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The Last Dragonslayer by Jasper Fforde

Jasper Fforde has written a new book, and if it wasn’t for heroine being two weeks short of sixteen, no swearing, and no overt classic literary references, you’d be hard pushed to know that it was for young adults.  I expect that many grown-ups will read it anyway and some will be none the wiser as, although it is lighter fare than usual, it will happily sit along with his other titles.

Jennifer Strange is a foundling, not quite sixteen years old, and is running the Kazam agency for soothsayers and sorcerors in the unexplained absence of its owner Mr Zambini. In an age where magical power is diminishing, managing magical talent is an art in itself, and Jennifer has to massage the egos of once powerful mages who are reduced to doing plumbing jobs to make ends meet, as well as doing all their paperwork every time they cast a spell.

Power has been gradually draining away as the dragons started to die out, and now there is only one aged beast left living in the dragonlands between the kingdoms of Hereford and Brecon.  Then premonitions start happening to all the soothsayers around – they are predicting the death of the last dragon, that Big Magic is involved … and Jennifer.

This book lacks none of Fforde’s inventiveness and humour.  It’s set in a dystopian ‘Ununited Kingdom‘ where the counties and shires have devolved into separate kingdoms again and are constantly niggling against each other, and as you might expect bureaucracy has gone mad too.  Jennifer is thrust into a situation where it’s difficult for her to know who to trust, everyone has their own agenda, and ultimately she must go by her own instincts to sort things out. She does have help though from young Tiger – another foundling, Kazam’s magicians of course, and her pet Quarkbeast – the softest, yet scariest pet monster you’ll ever encounter!  Jennifer is a plucky heroine – the sort of girl who’ll grow up into being the next Thursday Next – I really liked her.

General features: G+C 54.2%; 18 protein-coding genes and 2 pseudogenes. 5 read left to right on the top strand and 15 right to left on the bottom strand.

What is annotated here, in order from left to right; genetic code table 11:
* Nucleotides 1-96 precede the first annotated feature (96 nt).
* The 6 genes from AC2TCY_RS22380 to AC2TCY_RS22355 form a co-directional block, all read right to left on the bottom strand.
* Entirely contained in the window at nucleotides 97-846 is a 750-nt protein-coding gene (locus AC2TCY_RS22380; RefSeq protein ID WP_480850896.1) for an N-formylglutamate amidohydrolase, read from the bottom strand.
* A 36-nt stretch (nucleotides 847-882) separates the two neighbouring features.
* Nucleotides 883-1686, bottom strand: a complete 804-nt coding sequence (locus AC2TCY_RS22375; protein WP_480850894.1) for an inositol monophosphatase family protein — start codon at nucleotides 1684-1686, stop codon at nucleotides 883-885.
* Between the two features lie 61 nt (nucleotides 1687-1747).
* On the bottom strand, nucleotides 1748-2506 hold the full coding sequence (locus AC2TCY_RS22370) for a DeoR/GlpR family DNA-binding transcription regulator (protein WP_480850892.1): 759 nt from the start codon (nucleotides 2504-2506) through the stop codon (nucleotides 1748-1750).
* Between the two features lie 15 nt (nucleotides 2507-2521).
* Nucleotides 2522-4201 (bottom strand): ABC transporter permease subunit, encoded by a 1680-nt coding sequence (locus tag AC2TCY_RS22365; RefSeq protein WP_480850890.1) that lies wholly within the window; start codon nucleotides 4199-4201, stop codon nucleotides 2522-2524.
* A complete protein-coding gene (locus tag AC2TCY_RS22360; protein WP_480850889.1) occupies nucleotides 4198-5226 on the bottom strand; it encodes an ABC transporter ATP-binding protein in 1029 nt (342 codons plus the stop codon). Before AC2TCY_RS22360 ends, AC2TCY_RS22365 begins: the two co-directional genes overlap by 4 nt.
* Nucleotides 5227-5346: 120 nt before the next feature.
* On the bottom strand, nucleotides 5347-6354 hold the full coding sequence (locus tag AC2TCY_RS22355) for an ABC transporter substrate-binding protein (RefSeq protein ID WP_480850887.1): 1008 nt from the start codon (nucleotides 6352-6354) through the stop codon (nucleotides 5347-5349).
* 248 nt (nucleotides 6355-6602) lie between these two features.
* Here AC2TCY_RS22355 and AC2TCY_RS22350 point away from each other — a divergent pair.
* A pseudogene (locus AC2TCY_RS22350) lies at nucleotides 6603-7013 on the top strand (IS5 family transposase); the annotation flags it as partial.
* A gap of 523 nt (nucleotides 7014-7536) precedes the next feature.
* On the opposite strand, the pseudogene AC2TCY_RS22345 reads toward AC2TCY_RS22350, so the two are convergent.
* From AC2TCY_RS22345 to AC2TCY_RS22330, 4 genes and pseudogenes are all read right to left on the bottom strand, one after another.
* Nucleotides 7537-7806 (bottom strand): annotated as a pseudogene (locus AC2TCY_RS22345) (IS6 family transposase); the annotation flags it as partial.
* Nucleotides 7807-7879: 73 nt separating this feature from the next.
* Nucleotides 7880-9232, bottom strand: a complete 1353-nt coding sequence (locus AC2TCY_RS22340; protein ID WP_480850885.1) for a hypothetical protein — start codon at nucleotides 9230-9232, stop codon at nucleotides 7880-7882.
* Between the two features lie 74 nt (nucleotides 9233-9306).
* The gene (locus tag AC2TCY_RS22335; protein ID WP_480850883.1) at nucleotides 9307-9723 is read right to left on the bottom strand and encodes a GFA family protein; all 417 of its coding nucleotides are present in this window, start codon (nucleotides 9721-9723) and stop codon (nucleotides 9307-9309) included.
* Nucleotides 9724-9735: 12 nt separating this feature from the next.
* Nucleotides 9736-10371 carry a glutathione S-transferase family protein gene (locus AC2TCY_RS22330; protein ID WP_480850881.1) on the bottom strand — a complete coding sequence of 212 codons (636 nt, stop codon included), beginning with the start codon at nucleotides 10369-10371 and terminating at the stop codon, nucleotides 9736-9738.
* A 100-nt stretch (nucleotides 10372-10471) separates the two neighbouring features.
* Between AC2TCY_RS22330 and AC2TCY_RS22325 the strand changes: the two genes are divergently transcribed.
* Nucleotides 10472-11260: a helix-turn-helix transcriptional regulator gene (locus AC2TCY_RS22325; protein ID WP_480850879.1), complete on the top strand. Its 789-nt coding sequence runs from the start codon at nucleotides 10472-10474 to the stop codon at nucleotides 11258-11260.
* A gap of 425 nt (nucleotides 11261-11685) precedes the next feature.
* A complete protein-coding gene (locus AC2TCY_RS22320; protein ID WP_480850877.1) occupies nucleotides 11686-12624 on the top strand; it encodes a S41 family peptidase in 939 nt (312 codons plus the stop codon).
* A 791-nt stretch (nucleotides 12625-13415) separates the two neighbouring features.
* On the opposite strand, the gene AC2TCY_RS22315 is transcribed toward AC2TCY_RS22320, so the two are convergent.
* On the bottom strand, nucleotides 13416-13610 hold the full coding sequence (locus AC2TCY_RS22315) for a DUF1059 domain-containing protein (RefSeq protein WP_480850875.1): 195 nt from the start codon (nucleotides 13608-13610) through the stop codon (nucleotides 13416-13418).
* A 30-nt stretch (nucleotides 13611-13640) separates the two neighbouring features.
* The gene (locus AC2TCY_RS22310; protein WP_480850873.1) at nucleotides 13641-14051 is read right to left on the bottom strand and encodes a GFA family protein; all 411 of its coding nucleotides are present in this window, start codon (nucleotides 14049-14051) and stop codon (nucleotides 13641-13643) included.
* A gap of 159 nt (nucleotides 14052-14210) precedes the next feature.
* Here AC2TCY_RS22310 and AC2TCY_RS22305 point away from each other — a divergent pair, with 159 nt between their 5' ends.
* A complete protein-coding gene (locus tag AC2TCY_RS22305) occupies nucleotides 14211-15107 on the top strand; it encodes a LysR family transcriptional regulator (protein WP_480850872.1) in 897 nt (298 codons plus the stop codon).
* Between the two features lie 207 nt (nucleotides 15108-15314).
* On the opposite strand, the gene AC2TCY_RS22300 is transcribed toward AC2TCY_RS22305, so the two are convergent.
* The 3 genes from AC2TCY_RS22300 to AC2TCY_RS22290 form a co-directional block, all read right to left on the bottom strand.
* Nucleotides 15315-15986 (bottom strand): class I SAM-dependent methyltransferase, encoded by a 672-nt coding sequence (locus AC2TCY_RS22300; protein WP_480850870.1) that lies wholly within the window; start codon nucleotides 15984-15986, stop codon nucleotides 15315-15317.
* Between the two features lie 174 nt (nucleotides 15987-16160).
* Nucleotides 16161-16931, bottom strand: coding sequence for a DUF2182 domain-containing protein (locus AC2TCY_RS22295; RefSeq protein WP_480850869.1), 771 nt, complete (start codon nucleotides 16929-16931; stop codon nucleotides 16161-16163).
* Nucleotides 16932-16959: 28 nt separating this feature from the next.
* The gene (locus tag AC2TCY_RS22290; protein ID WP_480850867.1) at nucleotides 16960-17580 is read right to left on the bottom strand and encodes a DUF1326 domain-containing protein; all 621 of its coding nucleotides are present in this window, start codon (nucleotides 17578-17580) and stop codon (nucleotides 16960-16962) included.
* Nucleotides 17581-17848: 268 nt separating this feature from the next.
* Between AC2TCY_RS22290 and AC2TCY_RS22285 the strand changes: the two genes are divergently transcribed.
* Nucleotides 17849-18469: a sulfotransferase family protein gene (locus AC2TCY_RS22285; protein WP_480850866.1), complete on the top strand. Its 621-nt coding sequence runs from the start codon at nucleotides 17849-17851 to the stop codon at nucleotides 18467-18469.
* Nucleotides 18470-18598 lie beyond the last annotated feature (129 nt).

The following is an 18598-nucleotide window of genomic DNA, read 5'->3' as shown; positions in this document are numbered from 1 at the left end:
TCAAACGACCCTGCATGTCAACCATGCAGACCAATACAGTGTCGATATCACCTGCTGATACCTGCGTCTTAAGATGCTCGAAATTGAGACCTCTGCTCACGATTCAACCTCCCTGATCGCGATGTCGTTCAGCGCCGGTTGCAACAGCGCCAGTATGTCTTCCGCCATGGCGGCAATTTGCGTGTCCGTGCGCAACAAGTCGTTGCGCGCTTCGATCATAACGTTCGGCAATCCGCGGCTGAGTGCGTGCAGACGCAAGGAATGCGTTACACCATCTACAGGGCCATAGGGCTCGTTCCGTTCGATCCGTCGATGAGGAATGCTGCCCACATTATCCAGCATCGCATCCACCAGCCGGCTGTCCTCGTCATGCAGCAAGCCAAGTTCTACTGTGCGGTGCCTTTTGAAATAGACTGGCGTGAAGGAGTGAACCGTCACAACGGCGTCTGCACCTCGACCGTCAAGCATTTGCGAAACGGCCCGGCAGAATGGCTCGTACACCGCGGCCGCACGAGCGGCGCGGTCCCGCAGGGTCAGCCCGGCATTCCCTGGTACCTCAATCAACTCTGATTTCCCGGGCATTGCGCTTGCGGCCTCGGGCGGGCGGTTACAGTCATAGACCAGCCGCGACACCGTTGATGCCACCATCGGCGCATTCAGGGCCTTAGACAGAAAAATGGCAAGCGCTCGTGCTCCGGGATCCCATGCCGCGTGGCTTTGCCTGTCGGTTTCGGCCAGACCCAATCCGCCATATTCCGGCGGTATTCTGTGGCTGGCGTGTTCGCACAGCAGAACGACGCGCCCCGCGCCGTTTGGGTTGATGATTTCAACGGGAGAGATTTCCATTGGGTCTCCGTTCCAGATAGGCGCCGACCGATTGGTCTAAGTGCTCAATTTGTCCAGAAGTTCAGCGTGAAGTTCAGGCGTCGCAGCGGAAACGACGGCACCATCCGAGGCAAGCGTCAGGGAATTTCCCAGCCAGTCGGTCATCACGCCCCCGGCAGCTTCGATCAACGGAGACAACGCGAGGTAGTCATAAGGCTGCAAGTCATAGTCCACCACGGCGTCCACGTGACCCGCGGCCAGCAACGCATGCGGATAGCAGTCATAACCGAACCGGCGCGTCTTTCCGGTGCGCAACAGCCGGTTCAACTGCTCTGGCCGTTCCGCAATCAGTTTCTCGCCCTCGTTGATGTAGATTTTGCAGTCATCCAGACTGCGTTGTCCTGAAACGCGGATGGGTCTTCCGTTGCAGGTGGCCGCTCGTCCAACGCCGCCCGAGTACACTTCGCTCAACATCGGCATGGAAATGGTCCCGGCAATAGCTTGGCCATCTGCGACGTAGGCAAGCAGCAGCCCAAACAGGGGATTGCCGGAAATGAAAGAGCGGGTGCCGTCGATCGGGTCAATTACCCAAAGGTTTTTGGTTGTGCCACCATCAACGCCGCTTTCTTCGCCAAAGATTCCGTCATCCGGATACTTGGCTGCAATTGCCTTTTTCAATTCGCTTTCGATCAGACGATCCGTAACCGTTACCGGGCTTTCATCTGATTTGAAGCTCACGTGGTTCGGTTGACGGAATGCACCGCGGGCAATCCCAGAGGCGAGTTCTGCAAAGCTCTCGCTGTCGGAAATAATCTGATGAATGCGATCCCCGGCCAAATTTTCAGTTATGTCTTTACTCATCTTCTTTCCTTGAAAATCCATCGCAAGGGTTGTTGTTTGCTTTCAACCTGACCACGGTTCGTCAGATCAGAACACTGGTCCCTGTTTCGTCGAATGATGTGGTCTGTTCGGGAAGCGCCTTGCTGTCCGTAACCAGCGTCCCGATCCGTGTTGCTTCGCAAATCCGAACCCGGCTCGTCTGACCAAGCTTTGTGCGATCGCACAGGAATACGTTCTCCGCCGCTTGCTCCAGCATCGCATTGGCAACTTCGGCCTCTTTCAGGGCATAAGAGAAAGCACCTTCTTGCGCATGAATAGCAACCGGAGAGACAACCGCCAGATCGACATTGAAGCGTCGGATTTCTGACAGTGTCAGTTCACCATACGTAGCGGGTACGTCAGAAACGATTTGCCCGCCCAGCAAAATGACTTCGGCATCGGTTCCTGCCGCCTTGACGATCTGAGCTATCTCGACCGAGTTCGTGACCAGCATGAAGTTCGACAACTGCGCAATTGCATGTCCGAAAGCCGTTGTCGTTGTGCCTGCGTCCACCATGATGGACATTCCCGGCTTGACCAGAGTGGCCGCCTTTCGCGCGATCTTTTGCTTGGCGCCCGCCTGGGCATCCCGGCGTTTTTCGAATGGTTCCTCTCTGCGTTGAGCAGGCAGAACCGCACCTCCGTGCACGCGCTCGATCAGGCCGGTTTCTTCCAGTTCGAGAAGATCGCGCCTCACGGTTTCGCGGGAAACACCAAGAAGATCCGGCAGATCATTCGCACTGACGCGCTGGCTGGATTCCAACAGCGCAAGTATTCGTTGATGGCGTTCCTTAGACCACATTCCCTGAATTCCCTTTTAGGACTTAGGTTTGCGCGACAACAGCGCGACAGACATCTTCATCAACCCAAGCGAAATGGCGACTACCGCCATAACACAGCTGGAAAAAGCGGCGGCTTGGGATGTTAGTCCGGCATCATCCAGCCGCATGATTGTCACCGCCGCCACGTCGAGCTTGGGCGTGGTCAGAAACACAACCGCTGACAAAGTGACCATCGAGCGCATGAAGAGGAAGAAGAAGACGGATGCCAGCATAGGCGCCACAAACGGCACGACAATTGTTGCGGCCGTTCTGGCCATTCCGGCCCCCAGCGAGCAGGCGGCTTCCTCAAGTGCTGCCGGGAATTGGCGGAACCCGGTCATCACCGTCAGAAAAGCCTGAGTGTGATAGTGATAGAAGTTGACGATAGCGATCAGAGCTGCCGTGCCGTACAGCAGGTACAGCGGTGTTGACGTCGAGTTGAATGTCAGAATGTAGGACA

In creating this richly detailed world, Fforde doesn’t write down for the younger audience at all.  I enjoyed it so much it was all over too quickly, but I’d heartily recommend to older children and anyone who is young at heart. (9/10)

Pub: Nov 2010, Hodder & Stoughton, Hdbk, 281pp, £12.
I bought this book.

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The Last Dragonslayer by Jasper Fforde

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